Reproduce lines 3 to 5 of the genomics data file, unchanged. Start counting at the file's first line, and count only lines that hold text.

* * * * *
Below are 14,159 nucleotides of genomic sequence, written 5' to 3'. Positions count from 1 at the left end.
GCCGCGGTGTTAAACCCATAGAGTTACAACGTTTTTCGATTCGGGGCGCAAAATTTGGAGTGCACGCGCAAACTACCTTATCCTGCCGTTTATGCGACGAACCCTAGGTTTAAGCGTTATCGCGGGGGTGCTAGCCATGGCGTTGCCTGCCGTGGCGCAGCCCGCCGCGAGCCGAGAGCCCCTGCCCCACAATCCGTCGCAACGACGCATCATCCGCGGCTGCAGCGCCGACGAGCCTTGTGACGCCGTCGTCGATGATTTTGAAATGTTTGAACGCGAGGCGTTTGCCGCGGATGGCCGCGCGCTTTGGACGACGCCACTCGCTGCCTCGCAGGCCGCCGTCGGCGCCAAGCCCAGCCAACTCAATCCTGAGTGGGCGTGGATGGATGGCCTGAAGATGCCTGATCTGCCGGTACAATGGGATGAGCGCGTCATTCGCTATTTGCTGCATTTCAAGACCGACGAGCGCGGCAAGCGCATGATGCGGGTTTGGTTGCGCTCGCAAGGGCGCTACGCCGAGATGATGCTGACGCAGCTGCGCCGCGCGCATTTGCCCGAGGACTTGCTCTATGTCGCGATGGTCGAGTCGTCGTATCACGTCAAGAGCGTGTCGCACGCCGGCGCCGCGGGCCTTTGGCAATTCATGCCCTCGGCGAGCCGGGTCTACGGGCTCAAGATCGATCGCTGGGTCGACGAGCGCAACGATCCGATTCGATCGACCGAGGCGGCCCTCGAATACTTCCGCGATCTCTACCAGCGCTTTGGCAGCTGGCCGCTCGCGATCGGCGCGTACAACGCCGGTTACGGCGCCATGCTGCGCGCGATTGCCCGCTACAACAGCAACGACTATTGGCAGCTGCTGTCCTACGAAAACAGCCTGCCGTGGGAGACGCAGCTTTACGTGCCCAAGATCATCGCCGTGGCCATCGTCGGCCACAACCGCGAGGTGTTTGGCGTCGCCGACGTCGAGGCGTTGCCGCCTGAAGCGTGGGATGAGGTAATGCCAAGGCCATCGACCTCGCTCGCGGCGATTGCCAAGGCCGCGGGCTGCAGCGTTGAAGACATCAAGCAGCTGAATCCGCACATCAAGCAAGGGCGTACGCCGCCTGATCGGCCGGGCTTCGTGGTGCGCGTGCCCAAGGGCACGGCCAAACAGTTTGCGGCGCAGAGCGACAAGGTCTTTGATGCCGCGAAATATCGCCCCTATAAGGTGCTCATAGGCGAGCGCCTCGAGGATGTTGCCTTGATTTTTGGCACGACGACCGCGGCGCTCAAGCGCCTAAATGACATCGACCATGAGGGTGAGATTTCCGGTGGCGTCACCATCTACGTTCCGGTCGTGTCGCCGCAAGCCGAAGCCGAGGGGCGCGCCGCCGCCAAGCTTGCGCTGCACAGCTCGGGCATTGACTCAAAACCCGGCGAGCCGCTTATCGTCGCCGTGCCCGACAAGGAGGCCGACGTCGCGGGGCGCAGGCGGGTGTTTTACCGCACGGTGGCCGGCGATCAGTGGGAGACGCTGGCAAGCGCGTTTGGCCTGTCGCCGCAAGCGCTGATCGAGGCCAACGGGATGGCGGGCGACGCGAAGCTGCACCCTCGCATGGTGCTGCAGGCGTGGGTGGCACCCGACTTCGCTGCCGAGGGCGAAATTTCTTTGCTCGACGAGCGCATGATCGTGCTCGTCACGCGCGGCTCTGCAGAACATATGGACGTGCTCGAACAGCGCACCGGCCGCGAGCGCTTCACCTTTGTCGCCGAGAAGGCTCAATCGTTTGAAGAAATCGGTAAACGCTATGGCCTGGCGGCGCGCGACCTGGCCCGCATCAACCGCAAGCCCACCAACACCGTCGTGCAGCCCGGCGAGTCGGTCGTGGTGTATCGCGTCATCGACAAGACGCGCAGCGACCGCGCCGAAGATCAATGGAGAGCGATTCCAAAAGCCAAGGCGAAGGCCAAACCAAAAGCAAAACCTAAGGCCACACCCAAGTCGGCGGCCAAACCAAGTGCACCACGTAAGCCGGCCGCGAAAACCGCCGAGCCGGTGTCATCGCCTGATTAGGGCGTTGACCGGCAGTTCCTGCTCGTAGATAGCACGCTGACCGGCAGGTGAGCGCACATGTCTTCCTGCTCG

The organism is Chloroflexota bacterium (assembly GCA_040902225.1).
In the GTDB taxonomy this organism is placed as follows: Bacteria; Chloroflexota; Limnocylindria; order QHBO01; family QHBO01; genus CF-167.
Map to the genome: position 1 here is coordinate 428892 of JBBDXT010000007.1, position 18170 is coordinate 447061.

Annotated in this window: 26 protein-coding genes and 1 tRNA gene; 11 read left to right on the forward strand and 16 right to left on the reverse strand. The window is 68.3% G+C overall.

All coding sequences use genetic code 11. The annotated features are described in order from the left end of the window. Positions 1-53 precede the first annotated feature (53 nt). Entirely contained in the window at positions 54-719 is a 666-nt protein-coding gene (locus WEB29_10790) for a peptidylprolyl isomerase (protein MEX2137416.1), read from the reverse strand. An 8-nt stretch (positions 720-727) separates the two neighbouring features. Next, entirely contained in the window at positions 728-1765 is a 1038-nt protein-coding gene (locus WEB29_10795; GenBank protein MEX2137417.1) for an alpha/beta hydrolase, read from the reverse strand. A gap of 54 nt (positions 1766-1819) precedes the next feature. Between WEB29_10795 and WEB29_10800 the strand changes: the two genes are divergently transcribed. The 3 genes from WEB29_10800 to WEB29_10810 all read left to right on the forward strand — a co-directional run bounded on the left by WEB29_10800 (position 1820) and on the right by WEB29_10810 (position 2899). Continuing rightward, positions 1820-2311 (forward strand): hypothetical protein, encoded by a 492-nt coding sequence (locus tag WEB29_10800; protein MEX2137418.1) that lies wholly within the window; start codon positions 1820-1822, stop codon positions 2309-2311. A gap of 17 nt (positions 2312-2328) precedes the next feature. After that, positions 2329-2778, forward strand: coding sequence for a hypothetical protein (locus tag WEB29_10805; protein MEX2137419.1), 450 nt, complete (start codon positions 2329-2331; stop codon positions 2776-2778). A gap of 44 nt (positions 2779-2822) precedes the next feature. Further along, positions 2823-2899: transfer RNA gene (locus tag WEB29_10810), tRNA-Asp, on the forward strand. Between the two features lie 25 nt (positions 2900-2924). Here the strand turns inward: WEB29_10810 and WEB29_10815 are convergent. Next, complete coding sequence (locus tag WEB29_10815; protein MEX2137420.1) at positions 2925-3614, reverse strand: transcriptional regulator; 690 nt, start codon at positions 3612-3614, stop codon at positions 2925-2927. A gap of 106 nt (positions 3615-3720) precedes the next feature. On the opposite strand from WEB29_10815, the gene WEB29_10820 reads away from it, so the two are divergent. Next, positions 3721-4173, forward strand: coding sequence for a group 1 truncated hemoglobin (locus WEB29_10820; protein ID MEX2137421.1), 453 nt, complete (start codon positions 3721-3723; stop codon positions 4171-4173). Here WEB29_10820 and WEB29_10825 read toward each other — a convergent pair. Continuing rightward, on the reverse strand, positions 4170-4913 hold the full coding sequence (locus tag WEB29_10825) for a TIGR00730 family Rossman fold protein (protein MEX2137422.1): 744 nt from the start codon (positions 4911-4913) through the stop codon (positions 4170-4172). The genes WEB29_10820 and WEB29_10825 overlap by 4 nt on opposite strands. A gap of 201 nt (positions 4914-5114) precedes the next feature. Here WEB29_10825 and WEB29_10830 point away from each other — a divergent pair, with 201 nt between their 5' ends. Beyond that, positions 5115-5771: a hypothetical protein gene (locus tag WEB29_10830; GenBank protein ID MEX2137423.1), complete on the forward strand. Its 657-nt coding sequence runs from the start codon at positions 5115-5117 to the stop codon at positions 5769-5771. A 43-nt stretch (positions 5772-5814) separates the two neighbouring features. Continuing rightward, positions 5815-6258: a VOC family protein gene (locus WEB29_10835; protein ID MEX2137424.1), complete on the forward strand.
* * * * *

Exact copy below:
The organism is Chloroflexota bacterium (assembly GCA_040902225.1).
In the GTDB taxonomy this organism is placed as follows: Bacteria; Chloroflexota; Limnocylindria; order QHBO01; family QHBO01; genus CF-167.
Map to the genome: position 1 here is coordinate 428892 of JBBDXT010000007.1, position 18170 is coordinate 447061.